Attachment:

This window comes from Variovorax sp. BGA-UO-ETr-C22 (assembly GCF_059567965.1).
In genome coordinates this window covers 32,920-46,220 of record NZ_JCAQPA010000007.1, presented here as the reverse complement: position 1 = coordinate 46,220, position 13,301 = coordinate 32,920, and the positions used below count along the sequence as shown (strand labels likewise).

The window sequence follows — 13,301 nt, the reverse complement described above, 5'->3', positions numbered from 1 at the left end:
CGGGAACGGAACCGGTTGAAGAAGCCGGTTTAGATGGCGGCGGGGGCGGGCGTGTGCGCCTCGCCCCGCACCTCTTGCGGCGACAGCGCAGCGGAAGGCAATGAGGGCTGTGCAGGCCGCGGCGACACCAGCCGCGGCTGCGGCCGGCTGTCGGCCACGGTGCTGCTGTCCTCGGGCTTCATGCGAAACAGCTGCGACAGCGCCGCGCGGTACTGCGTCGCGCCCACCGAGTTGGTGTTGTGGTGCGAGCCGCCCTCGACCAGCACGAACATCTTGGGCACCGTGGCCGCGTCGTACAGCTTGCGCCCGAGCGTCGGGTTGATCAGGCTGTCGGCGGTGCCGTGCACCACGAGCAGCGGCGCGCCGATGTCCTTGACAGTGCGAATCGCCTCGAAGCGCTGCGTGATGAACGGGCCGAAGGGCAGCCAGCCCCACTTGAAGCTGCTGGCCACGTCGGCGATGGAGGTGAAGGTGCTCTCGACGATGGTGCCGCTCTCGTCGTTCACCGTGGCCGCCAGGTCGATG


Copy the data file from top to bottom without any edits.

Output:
This window comes from Variovorax sp. BGA-UO-ETr-C22 (assembly GCF_059567965.1).
In genome coordinates this window covers 32,920-46,220 of record NZ_JCAQPA010000007.1, presented here as the reverse complement: position 1 = coordinate 46,220, position 13,301 = coordinate 32,920, and the positions used below count along the sequence as shown (strand labels likewise).

The window sequence follows — 13,301 nt, the reverse complement described above, 5'->3', positions numbered from 1 at the left end:
CGGGAACGGAACCGGTTGAAGAAGCCGGTTTAGATGGCGGCGGGGGCGGGCGTGTGCGCCTCGCCCCGCACCTCTTGCGGCGACAGCGCAGCGGAAGGCAATGAGGGCTGTGCAGGCCGCGGCGACACCAGCCGCGGCTGCGGCCGGCTGTCGGCCACGGTGCTGCTGTCCTCGGGCTTCATGCGAAACAGCTGCGACAGCGCCGCGCGGTACTGCGTCGCGCCCACCGAGTTGGTGTTGTGGTGCGAGCCGCCCTCGACCAGCACGAACATCTTGGGCACCGTGGCCGCGTCGTACAGCTTGCGCCCGAGCGTCGGGTTGATCAGGCTGTCGGCGGTGCCGTGCACCACGAGCAGCGGCGCGCCGATGTCCTTGACAGTGCGAATCGCCTCGAAGCGCTGCGTGATGAACGGGCCGAAGGGCAGCCAGCCCCACTTGAAGCTGCTGGCCACGTCGGCGATGGAGGTGAAGGTGCTCTCGACGATGGTGCCGCTCTCGTCGTTCACCGTGGCCGCCAGGTCGATG